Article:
The Single-Family Rental Series: Part I

As leadership mogul and former Navy Seal, Jocko Willink states in his award-winning podcast, “You must face history so you can learn from it.” Over the course of three months, Watermark will be giving an in-depth look at a concept that is taking the housing market by storm : Single-Family Build to Rent Communities (B2R). In order to fully understand the evolution of the housing market, we must first look to the past and identify forces that cultivated change and spurred innovation.

When the financial crisis of 2008 occurred, a proverbial shock wave hit the single-family market producing a fearfulness from both lenders and consumers, many could not or would not buy or lend. The housing market crash left banks with vacant homes on their balance sheets and potential homeowners without the credit standing needed to qualify for a mortgage. While this presented a significant problem to the vast majority, many institutional investors viewed this as the opportune time to capitalize on these distressed portfolios. With home values and interest rates plummeting, several investment firms began purchasing single-family homes with the intent to sell after the market volatility subsided. [1]

However, rather than wait out the storm with a portfolio of vacant, unused homes, several investment groups began to shift strategy. We began to see the emergence of investment groups whose primary strategy was to buy distressed single-family homes for the purpose of renting them out. In 2012, investment guru Warren Buffett was quoted in a CSNBC interview saying, “If I had a way of buying a couple hundred thousand single-family homes and if I had a way of managing them…I would load up on them.” [2] Single-family rental investment groups such as Tricon American Homes and Invitation Homes took heed of this advice and became the authority on single-family rental properties as a result of this market shift. Both beginning in 2012, Invitation Homes and Tricon American Homes have acquired nearly over 100,000 properties across 27 states in the U.S. collectively. As their portfolios expand, they are now offering full-service amenities, smart home features, and tasteful renovations – raising the standards and expectations of single-family renters across the U.S. [3]

The Single-Family Rental (SFR) concept presented itself as an income-generating alternative for investors as well as the perfect housing solution for those unable or not wanting to purchase a single-family home. As the market value of homes began to climb, and the economy bandaged up its wounds, this SFR asset class continued to emerge as a viable option for renters and investors alike. Nonetheless, even with this upward trend of single-family homes for rent, only 2% of single-family homes used as rentals are owned by institutional money. For comparison, 57% of Multi-Family units are owned by institutional money. [4] Further, as groups have added single family homes to their rental portfolio’s, several inefficiencies have come to the surface. One, is the fact that most single-family rental home portfolios are by nature, scattered and variant. This means, an investment firm might own 250 homes in a metropolitan area. Each of those homes might be anywhere from 10-60 minutes apart from each other. Not only the distance, but each of these houses might possess different types of mechanical systems and a variety of necessary maintenance. Again, compared to the world of Multi-Family assets, the scattered site single family rental home concept possesses a host of obstacles and inefficiencies. This trend and preference for detached rental units, coupled with the existing inefficiencies of building a scattered single-family rental portfolio is what eventually gave birth to a new asset – the Single-Family Build-to-Rent Community (B2R). [5]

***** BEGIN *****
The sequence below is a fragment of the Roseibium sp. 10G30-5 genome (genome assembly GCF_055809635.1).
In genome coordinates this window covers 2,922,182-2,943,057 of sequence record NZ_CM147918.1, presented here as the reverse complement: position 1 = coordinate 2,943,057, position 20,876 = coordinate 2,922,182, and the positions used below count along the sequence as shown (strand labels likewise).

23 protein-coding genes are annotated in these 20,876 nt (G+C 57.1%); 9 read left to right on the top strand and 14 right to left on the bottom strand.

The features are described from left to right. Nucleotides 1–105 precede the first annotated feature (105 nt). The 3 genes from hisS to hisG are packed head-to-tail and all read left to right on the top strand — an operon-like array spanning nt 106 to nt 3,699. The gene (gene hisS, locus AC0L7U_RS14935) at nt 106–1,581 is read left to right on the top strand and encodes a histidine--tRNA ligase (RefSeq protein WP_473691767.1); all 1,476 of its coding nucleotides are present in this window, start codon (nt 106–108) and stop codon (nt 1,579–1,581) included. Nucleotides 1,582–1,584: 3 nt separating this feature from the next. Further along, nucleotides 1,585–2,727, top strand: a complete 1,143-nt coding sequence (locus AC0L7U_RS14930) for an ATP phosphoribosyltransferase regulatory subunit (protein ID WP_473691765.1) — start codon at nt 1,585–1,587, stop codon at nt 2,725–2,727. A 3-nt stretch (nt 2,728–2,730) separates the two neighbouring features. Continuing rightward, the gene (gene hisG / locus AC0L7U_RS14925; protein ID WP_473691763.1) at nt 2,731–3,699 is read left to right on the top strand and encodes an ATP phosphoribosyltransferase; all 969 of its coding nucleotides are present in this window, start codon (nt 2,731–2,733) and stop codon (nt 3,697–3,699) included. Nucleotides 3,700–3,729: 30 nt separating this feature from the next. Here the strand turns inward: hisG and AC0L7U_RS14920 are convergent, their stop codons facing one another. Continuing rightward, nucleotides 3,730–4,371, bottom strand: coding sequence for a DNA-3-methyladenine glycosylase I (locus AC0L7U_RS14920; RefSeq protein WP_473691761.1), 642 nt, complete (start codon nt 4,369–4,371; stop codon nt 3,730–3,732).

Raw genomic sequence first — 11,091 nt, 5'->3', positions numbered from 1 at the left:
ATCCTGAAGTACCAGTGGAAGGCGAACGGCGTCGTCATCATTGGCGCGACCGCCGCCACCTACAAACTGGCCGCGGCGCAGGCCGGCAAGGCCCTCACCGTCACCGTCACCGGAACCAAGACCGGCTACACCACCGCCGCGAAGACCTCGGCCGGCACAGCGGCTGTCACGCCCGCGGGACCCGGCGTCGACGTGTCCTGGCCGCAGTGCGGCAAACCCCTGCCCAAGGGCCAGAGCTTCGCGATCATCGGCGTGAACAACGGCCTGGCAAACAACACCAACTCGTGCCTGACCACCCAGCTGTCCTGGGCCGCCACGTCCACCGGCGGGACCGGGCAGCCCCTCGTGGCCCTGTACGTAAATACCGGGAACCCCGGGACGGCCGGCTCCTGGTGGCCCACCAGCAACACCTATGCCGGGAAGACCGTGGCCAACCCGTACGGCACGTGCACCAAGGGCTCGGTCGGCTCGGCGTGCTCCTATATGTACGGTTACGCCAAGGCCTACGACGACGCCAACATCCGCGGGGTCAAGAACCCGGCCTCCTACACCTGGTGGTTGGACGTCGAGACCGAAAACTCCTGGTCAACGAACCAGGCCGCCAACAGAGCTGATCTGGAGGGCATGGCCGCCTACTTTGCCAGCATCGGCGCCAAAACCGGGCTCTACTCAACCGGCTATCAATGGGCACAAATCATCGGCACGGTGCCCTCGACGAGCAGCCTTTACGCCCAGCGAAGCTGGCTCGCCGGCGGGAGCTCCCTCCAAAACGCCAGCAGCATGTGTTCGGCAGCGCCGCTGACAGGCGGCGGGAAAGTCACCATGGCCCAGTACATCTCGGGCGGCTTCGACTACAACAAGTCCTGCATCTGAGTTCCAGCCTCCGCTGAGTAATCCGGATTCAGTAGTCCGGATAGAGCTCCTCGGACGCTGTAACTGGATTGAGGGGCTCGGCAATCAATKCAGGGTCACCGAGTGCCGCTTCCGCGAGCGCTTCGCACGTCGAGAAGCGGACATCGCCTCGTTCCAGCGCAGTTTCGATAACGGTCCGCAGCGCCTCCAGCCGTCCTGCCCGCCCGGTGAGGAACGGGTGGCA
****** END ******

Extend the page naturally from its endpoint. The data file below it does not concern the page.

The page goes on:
In short, B2R Communities are comprised of Single-Family Homes exclusively built and designed for renting. With custom-build designs and full-service amenities offered to the renter, B2R provides numerous similarities to home ownership with minimal upkeep required. As the percentage of households in the market for renting soars to new heights, the stigma formerly associated with renting has had an inverse relationship. A higher percentage of households are now renting more than any time in the last 50 years. Notable drivers of this statistic are the exorbitant amounts of student loan debt saddled on millennials, debt or apprehension from Baby Boomers burned from the last market spiral, and the overall manageability and flexibility of leasing over buying. Here are some quick statistics on the renter’s market:

–          35% of U.S. renters rent single-family homes [6]

–          5% increase in the overall number of renters in the last 10 years [7]

–          8% increase in the number of Millennials renting/seeking affordable housing options [8]

As this market for B2R communities continues to flourish, Watermark is among the front-runners in the industry. With the already award-winning Mills Creek development experiencing remarkable demand, followed by the neighboring Beacon Ridge development undergoing construction this summer and property recently purchased in Denton, Texas, we are growing more and more excited about our future in B2R. Being a company built upon the foundation of relentless scrappiness and a winning mentality, we are noting economic trends and acting swiftly to meet consumer needs.

Over the course of the next three series installments, we will be unpacking the concept of B2R as well as highlighting market predictions and the direction in which this concept is heading. Thank you for your interest in Watermark Equity Group and stay tuned for the next installment of our Single-Family Rental Series.

[1] [2] [3] [4] [5] [6] [7] [8]